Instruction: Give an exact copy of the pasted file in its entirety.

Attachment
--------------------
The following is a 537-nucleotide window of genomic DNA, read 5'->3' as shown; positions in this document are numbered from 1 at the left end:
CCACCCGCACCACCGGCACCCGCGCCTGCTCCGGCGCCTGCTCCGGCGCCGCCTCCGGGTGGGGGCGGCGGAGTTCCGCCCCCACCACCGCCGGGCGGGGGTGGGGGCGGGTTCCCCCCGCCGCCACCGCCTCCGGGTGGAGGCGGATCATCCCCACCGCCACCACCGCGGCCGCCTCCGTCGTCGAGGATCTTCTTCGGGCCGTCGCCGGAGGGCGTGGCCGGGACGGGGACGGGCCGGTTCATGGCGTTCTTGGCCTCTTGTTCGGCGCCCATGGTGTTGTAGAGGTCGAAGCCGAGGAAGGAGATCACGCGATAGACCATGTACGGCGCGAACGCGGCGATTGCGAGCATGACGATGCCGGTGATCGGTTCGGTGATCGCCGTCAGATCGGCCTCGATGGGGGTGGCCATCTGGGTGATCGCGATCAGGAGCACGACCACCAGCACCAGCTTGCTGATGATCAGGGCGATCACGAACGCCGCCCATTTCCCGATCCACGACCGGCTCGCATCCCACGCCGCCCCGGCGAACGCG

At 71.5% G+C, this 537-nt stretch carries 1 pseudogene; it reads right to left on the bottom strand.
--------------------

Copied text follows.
The following is a 537-nucleotide window of genomic DNA, read 5'->3' as shown; positions in this document are numbered from 1 at the left end:
CCACCCGCACCACCGGCACCCGCGCCTGCTCCGGCGCCTGCTCCGGCGCCGCCTCCGGGTGGGGGCGGCGGAGTTCCGCCCCCACCACCGCCGGGCGGGGGTGGGGGCGGGTTCCCCCCGCCGCCACCGCCTCCGGGTGGAGGCGGATCATCCCCACCGCCACCACCGCGGCCGCCTCCGTCGTCGAGGATCTTCTTCGGGCCGTCGCCGGAGGGCGTGGCCGGGACGGGGACGGGCCGGTTCATGGCGTTCTTGGCCTCTTGTTCGGCGCCCATGGTGTTGTAGAGGTCGAAGCCGAGGAAGGAGATCACGCGATAGACCATGTACGGCGCGAACGCGGCGATTGCGAGCATGACGATGCCGGTGATCGGTTCGGTGATCGCCGTCAGATCGGCCTCGATGGGGGTGGCCATCTGGGTGATCGCGATCAGGAGCACGACCACCAGCACCAGCTTGCTGATGATCAGGGCGATCACGAACGCCGCCCATTTCCCGATCCACGACCGGCTCGCATCCCACGCCGCCCCGGCGAACGCG

At 71.5% G+C, this 537-nt stretch carries 1 pseudogene; it reads right to left on the bottom strand.